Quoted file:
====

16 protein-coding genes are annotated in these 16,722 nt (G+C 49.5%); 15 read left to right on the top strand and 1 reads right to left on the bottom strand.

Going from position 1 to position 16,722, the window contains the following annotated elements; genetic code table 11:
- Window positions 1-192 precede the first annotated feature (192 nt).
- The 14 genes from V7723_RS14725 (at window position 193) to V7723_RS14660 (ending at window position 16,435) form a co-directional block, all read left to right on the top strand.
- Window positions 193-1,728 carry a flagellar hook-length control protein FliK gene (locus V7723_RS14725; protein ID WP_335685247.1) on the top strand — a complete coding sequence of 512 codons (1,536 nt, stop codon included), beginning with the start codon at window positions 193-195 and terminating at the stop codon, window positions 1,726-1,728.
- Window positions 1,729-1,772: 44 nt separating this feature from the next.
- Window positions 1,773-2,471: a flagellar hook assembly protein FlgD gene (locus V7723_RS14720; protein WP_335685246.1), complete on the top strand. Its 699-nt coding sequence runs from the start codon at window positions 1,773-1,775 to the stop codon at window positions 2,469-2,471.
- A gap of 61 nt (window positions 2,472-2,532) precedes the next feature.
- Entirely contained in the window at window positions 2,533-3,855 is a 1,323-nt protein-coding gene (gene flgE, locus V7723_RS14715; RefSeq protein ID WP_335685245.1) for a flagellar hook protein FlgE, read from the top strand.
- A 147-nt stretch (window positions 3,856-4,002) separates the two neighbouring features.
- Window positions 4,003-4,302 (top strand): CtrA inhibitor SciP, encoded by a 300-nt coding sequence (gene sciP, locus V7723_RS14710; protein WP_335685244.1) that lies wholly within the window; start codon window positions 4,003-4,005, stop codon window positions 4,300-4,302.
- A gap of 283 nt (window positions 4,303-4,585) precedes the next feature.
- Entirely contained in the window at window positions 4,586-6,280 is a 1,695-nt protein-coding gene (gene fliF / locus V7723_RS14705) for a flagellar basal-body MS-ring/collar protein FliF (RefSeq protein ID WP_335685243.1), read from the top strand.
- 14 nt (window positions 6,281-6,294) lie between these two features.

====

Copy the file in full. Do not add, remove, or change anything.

16 protein-coding genes are annotated in these 16,722 nt (G+C 49.5%); 15 read left to right on the top strand and 1 reads right to left on the bottom strand.

Going from position 1 to position 16,722, the window contains the following annotated elements; genetic code table 11:
- Window positions 1-192 precede the first annotated feature (192 nt).
- The 14 genes from V7723_RS14725 (at window position 193) to V7723_RS14660 (ending at window position 16,435) form a co-directional block, all read left to right on the top strand.
- Window positions 193-1,728 carry a flagellar hook-length control protein FliK gene (locus V7723_RS14725; protein ID WP_335685247.1) on the top strand — a complete coding sequence of 512 codons (1,536 nt, stop codon included), beginning with the start codon at window positions 193-195 and terminating at the stop codon, window positions 1,726-1,728.
- Window positions 1,729-1,772: 44 nt separating this feature from the next.
- Window positions 1,773-2,471: a flagellar hook assembly protein FlgD gene (locus V7723_RS14720; protein WP_335685246.1), complete on the top strand. Its 699-nt coding sequence runs from the start codon at window positions 1,773-1,775 to the stop codon at window positions 2,469-2,471.
- A gap of 61 nt (window positions 2,472-2,532) precedes the next feature.
- Entirely contained in the window at window positions 2,533-3,855 is a 1,323-nt protein-coding gene (gene flgE, locus V7723_RS14715; RefSeq protein ID WP_335685245.1) for a flagellar hook protein FlgE, read from the top strand.
- A 147-nt stretch (window positions 3,856-4,002) separates the two neighbouring features.
- Window positions 4,003-4,302 (top strand): CtrA inhibitor SciP, encoded by a 300-nt coding sequence (gene sciP, locus V7723_RS14710; protein WP_335685244.1) that lies wholly within the window; start codon window positions 4,003-4,005, stop codon window positions 4,300-4,302.
- A gap of 283 nt (window positions 4,303-4,585) precedes the next feature.
- Entirely contained in the window at window positions 4,586-6,280 is a 1,695-nt protein-coding gene (gene fliF / locus V7723_RS14705) for a flagellar basal-body MS-ring/collar protein FliF (RefSeq protein ID WP_335685243.1), read from the top strand.
- 14 nt (window positions 6,281-6,294) lie between these two features.